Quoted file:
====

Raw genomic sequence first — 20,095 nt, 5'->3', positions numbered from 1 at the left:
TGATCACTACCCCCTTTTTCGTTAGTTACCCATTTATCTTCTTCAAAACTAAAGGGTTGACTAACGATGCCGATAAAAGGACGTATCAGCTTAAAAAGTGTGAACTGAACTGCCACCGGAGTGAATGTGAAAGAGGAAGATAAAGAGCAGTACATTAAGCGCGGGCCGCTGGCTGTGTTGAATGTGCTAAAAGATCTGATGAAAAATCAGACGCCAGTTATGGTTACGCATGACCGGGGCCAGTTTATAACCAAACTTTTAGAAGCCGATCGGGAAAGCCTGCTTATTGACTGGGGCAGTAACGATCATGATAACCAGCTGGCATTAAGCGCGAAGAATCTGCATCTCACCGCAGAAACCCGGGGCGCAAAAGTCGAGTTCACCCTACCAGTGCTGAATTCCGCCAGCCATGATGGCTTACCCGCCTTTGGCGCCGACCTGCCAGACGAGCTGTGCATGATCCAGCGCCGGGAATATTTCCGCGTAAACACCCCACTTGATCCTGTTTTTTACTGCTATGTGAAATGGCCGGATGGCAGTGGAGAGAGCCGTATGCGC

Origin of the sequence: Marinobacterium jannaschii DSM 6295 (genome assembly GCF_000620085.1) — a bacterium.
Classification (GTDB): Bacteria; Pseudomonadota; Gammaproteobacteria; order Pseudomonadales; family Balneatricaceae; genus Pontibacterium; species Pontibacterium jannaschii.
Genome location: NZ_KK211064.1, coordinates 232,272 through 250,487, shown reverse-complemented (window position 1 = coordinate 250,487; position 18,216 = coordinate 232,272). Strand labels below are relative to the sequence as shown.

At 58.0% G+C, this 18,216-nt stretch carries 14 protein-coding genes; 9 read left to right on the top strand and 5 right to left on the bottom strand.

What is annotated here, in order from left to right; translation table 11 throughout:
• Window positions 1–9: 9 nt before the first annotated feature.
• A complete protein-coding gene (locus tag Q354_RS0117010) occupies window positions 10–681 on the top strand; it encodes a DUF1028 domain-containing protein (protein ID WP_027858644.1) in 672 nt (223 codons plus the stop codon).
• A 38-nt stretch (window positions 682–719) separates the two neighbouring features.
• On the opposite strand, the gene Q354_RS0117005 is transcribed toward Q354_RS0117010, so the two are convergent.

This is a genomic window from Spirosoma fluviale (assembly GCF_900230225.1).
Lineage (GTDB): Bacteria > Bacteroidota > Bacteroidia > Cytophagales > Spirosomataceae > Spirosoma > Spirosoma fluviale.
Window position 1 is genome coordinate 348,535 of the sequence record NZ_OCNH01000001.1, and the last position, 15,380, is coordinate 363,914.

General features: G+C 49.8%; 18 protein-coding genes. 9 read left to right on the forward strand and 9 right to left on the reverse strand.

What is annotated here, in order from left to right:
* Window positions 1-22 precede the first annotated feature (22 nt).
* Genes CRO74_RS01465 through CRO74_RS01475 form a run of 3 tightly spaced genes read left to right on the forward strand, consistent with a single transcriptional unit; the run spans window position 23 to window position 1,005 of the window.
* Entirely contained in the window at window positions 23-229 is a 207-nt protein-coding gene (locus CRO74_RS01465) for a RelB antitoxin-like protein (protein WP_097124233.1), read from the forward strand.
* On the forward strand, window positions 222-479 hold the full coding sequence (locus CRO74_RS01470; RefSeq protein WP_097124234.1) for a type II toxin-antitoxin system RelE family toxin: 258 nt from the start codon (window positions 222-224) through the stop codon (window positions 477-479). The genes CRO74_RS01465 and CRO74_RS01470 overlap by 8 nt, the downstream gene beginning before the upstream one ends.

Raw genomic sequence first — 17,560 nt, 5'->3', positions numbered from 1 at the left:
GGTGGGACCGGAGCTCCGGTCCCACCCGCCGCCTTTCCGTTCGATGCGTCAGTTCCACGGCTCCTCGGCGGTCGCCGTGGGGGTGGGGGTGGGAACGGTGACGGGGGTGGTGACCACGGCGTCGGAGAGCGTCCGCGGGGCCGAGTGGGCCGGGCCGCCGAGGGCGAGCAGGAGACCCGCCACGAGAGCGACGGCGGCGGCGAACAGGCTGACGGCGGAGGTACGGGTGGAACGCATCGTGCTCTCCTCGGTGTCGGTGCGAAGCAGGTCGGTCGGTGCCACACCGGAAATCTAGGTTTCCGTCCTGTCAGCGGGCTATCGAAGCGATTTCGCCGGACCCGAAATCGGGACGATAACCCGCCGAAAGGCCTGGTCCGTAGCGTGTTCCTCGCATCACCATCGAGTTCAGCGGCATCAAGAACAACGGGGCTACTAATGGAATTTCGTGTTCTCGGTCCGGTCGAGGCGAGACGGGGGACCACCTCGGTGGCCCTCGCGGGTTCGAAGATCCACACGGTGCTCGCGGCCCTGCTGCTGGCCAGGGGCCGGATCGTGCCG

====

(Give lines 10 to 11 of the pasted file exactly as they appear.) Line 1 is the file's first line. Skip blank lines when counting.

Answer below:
• A 38-nt stretch (window positions 682–719) separates the two neighbouring features.
• On the opposite strand, the gene Q354_RS0117005 is transcribed toward Q354_RS0117010, so the two are convergent.